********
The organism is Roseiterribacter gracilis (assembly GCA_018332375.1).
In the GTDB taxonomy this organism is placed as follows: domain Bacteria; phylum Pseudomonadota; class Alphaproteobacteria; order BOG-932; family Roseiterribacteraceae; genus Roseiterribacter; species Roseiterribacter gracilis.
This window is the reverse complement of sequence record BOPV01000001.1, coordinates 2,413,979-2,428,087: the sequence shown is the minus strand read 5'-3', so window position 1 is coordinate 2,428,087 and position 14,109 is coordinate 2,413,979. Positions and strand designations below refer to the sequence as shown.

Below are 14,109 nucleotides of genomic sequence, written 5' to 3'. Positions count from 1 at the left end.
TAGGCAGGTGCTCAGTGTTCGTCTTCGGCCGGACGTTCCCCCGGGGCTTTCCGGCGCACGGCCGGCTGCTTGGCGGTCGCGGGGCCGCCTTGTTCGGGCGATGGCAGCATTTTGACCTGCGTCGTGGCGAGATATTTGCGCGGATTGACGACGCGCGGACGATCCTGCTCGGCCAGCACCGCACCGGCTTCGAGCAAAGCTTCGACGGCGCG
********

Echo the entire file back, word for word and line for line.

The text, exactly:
The organism is Roseiterribacter gracilis (assembly GCA_018332375.1).
In the GTDB taxonomy this organism is placed as follows: domain Bacteria; phylum Pseudomonadota; class Alphaproteobacteria; order BOG-932; family Roseiterribacteraceae; genus Roseiterribacter; species Roseiterribacter gracilis.
This window is the reverse complement of sequence record BOPV01000001.1, coordinates 2,413,979-2,428,087: the sequence shown is the minus strand read 5'-3', so window position 1 is coordinate 2,428,087 and position 14,109 is coordinate 2,413,979. Positions and strand designations below refer to the sequence as shown.

Below are 14,109 nucleotides of genomic sequence, written 5' to 3'. Positions count from 1 at the left end.
TAGGCAGGTGCTCAGTGTTCGTCTTCGGCCGGACGTTCCCCCGGGGCTTTCCGGCGCACGGCCGGCTGCTTGGCGGTCGCGGGGCCGCCTTGTTCGGGCGATGGCAGCATTTTGACCTGCGTCGTGGCGAGATATTTGCGCGGATTGACGACGCGCGGACGATCCTGCTCGGCCAGCACCGCACCGGCTTCGAGCAAAGCTTCGACGGCGCG